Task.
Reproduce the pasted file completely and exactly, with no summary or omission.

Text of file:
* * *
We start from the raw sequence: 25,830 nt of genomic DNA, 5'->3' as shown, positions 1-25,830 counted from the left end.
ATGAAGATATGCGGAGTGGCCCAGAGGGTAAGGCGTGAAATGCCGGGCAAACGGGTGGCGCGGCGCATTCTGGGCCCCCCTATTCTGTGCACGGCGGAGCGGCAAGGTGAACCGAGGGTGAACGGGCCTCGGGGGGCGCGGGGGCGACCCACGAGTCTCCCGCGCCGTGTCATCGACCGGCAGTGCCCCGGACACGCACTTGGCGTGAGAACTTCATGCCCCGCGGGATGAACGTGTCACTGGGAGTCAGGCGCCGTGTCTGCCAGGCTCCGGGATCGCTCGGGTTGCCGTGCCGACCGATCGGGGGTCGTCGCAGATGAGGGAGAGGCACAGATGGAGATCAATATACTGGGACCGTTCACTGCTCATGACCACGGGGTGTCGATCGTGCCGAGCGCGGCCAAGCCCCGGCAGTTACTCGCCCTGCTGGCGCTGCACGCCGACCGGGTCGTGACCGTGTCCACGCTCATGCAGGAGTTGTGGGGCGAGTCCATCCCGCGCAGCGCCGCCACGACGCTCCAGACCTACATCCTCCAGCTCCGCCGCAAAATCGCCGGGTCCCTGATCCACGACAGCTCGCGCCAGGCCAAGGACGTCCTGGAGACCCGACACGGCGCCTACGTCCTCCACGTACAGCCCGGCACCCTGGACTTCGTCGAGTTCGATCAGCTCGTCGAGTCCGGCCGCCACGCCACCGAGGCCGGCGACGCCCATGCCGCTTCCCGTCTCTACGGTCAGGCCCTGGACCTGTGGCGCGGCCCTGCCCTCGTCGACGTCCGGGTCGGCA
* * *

We start from the raw sequence: 25,830 nt of genomic DNA, 5'->3' as shown, positions 1-25,830 counted from the left end.
ATGAAGATATGCGGAGTGGCCCAGAGGGTAAGGCGTGAAATGCCGGGCAAACGGGTGGCGCGGCGCATTCTGGGCCCCCCTATTCTGTGCACGGCGGAGCGGCAAGGTGAACCGAGGGTGAACGGGCCTCGGGGGGCGCGGGGGCGACCCACGAGTCTCCCGCGCCGTGTCATCGACCGGCAGTGCCCCGGACACGCACTTGGCGTGAGAACTTCATGCCCCGCGGGATGAACGTGTCACTGGGAGTCAGGCGCCGTGTCTGCCAGGCTCCGGGATCGCTCGGGTTGCCGTGCCGACCGATCGGGGGTCGTCGCAGATGAGGGAGAGGCACAGATGGAGATCAATATACTGGGACCGTTCACTGCTCATGACCACGGGGTGTCGATCGTGCCGAGCGCGGCCAAGCCCCGGCAGTTACTCGCCCTGCTGGCGCTGCACGCCGACCGGGTCGTGACCGTGTCCACGCTCATGCAGGAGTTGTGGGGCGAGTCCATCCCGCGCAGCGCCGCCACGACGCTCCAGACCTACATCCTCCAGCTCCGCCGCAAAATCGCCGGGTCCCTGATCCACGACAGCTCGCGCCAGGCCAAGGACGTCCTGGAGACCCGACACGGCGCCTACGTCCTCCACGTACAGCCCGGCACCCTGGACTTCGTCGAGTTCGATCAGCTCGTCGAGTCCGGCCGCCACGCCACCGAGGCCGGCGACGCCCATGCCGCTTCCCGTCTCTACGGTCAGGCCCTGGACCTGTGGCGCGGCCCTGCCCTCGTCGACGTCCGGGTCGGCA